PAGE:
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Anthology of Louisiana Literature

Julie Kane.
"Egrets."

Public domain photo by Getty Images

You have to love them

for the way they make takeoff

look improbable:

 

jogging a few steps,

then heaving themselves like sacks

of nickels into

 

the air. Make them wear

mikes and they’d be grunting

like McEnroe lobbing

 

a Wimbledon serve.

Then there’s the matter of their

feet, which don’t retract

 

like landing gear nor

tuck up neatly as drumsticks

on a dinner bird,

 

but instead hang down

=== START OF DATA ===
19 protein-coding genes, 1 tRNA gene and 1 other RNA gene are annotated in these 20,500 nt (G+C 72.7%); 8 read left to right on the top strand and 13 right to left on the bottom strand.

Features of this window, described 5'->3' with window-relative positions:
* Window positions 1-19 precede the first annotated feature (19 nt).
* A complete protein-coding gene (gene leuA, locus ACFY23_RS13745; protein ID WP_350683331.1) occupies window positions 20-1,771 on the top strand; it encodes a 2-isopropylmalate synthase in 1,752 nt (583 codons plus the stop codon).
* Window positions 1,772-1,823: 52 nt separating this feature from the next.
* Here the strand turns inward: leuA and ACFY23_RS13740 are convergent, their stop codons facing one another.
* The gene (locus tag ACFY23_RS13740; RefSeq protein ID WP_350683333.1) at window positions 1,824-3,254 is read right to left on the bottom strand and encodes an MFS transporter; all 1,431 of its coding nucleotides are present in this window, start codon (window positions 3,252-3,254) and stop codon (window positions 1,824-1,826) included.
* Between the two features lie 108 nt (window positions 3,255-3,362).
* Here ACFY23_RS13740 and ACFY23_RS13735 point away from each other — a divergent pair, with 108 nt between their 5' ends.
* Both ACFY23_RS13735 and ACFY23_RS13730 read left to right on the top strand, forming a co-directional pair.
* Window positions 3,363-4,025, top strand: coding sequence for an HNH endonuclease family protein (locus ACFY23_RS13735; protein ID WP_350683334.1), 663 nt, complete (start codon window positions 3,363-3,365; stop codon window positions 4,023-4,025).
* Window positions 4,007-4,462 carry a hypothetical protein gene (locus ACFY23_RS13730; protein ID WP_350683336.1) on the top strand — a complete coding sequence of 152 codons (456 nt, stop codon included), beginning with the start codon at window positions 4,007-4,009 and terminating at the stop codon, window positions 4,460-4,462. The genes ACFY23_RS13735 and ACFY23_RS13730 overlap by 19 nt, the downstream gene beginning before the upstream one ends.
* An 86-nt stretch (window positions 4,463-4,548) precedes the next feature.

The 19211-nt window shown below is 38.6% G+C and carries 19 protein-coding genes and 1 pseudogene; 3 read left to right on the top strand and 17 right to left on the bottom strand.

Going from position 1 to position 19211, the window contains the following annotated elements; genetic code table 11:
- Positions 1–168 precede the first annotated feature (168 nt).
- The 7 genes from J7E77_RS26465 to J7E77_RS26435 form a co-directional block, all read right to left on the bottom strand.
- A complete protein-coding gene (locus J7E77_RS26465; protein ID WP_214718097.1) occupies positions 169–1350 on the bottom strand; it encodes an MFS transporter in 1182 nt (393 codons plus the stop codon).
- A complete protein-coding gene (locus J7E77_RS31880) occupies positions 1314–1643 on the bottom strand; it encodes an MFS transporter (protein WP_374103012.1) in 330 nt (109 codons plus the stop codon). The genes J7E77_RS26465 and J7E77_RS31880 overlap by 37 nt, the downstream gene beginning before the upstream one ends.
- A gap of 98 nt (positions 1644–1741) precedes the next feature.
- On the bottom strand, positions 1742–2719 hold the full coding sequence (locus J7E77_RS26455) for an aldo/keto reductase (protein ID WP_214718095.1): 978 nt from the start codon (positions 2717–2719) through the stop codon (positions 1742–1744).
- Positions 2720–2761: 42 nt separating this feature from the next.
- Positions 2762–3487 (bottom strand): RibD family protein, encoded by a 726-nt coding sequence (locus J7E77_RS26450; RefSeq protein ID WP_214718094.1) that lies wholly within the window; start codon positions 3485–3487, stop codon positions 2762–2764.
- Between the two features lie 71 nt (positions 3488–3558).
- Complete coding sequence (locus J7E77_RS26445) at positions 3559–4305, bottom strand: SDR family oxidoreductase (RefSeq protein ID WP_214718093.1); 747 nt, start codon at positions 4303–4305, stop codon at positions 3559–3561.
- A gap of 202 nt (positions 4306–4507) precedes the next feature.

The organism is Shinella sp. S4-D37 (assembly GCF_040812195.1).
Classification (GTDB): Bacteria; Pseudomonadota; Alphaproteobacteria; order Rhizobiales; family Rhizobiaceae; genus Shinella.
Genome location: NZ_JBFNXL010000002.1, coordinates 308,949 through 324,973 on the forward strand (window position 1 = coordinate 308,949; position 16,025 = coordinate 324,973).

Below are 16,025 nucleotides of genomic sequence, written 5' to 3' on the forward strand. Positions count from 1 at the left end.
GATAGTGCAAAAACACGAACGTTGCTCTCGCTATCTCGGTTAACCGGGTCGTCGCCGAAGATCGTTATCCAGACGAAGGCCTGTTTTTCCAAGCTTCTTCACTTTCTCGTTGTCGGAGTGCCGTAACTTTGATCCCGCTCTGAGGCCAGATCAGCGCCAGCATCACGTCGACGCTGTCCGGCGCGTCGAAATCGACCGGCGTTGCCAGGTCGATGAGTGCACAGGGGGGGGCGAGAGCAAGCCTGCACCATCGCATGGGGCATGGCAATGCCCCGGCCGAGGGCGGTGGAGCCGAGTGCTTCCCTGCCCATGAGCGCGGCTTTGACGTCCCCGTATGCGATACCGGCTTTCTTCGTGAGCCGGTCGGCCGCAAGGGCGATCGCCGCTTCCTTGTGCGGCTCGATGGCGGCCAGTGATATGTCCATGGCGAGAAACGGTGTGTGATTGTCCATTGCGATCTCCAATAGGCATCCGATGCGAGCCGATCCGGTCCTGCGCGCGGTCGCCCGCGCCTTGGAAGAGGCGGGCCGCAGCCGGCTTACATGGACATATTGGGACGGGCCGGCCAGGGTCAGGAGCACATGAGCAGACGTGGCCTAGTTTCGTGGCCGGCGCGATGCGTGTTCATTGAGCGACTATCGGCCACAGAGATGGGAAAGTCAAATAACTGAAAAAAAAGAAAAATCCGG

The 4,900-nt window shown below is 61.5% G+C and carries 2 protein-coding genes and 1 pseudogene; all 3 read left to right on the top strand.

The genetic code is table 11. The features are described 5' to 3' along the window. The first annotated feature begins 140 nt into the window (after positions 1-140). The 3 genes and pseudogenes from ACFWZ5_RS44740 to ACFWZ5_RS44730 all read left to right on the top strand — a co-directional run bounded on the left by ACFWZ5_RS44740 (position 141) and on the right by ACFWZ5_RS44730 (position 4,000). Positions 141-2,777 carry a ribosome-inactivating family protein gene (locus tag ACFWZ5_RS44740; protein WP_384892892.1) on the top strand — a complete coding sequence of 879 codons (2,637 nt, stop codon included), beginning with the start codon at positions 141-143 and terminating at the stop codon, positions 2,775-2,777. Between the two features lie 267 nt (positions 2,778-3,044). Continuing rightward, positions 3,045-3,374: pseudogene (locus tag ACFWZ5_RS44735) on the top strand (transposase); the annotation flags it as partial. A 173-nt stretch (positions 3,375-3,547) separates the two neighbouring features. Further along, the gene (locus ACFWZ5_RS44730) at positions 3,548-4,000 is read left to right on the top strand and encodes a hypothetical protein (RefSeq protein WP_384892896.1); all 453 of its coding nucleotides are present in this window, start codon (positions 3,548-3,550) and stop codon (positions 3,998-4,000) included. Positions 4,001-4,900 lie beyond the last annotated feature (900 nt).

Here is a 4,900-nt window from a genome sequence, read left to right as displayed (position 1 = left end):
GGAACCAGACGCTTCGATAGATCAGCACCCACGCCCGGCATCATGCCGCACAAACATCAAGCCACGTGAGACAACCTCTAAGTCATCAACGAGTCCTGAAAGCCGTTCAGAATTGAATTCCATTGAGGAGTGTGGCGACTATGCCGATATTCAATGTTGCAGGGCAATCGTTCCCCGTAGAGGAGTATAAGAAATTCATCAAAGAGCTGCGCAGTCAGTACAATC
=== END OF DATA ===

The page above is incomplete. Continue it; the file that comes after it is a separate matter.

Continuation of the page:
like a deb’s size tens from

the hem of her gown.

 

Once launched, they don’t so

much actively fly as blow

like paper napkins,

 

so that, seeing white

flare in a roadside ditch, you

think, trash or egret?—

 

and chances are it’s

not the great or snowy type,

nearly wiped out by

 

hat plume hunters in

the nineteenth century, but

a common cattle

 

egret, down from its

usual perch on a cow’s

rump, where it stabs bugs.

 

Whoever named them

got it right, coming just one

r short of regret.

 

 

Source

Kane, Julie. Rhythm & Booze: Poems by Julie Kane. Urbana: University of Illinois Pr., 2003. <http:// www. amazon. com/ Rhythm- Booze- National- Poetry- Series/dp/ 0252071409/>.


Selected books by Julie Kane:


Body and Soul (1987)

Rhythm & Booze: Poems by Julie Kane(2003)
Winner in the 2002 National Poetry Series
Finalist for the 2005 Poet's Prize

Jazz Funeral (2009)
Winner of the 2009 Donald Justice Poetry Prize

Home Page
Anthology of Louisiana Literature